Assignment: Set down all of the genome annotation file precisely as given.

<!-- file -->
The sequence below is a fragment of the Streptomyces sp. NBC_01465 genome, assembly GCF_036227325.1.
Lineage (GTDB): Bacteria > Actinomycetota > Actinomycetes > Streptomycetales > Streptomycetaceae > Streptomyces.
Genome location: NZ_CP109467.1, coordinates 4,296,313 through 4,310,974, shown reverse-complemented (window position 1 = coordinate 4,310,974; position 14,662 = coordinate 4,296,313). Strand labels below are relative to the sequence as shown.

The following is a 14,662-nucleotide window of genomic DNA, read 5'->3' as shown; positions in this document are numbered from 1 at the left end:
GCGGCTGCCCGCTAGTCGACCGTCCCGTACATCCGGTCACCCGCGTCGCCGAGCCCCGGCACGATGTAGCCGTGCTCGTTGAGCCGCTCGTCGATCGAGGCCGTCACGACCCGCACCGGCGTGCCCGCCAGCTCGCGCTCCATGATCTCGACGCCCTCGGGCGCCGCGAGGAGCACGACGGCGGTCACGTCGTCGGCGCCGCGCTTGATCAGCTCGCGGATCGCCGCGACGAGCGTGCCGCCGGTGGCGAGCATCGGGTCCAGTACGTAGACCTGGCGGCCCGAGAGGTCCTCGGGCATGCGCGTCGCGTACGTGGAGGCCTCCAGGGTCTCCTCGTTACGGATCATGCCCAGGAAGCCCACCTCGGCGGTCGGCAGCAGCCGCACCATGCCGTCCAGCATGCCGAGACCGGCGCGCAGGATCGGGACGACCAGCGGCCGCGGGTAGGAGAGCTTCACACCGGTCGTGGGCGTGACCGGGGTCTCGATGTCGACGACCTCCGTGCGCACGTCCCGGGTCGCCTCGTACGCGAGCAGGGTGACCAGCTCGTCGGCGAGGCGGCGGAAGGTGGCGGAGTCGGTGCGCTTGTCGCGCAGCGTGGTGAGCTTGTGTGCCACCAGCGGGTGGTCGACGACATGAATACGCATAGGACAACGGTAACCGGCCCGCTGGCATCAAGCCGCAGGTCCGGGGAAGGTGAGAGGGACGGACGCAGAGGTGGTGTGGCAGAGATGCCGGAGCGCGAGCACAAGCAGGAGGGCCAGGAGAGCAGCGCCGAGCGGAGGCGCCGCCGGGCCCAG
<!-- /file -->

The sequence below is a fragment of the Streptomyces sp. NBC_01465 genome, assembly GCF_036227325.1.
Lineage (GTDB): Bacteria > Actinomycetota > Actinomycetes > Streptomycetales > Streptomycetaceae > Streptomyces.
Genome location: NZ_CP109467.1, coordinates 4,296,313 through 4,310,974, shown reverse-complemented (window position 1 = coordinate 4,310,974; position 14,662 = coordinate 4,296,313). Strand labels below are relative to the sequence as shown.

The following is a 14,662-nucleotide window of genomic DNA, read 5'->3' as shown; positions in this document are numbered from 1 at the left end:
GCGGCTGCCCGCTAGTCGACCGTCCCGTACATCCGGTCACCCGCGTCGCCGAGCCCCGGCACGATGTAGCCGTGCTCGTTGAGCCGCTCGTCGATCGAGGCCGTCACGACCCGCACCGGCGTGCCCGCCAGCTCGCGCTCCATGATCTCGACGCCCTCGGGCGCCGCGAGGAGCACGACGGCGGTCACGTCGTCGGCGCCGCGCTTGATCAGCTCGCGGATCGCCGCGACGAGCGTGCCGCCGGTGGCGAGCATCGGGTCCAGTACGTAGACCTGGCGGCCCGAGAGGTCCTCGGGCATGCGCGTCGCGTACGTGGAGGCCTCCAGGGTCTCCTCGTTACGGATCATGCCCAGGAAGCCCACCTCGGCGGTCGGCAGCAGCCGCACCATGCCGTCCAGCATGCCGAGACCGGCGCGCAGGATCGGGACGACCAGCGGCCGCGGGTAGGAGAGCTTCACACCGGTCGTGGGCGTGACCGGGGTCTCGATGTCGACGACCTCCGTGCGCACGTCCCGGGTCGCCTCGTACGCGAGCAGGGTGACCAGCTCGTCGGCGAGGCGGCGGAAGGTGGCGGAGTCGGTGCGCTTGTCGCGCAGCGTGGTGAGCTTGTGTGCCACCAGCGGGTGGTCGACGACATGAATACGCATAGGACAACGGTAACCGGCCCGCTGGCATCAAGCCGCAGGTCCGGGGAAGGTGAGAGGGACGGACGCAGAGGTGGTGTGGCAGAGATGCCGGAGCGCGAGCACAAGCAGGAGGGCCAGGAGAGCAGCGCCGAGCGGAGGCGCCGCCGGGCCCAG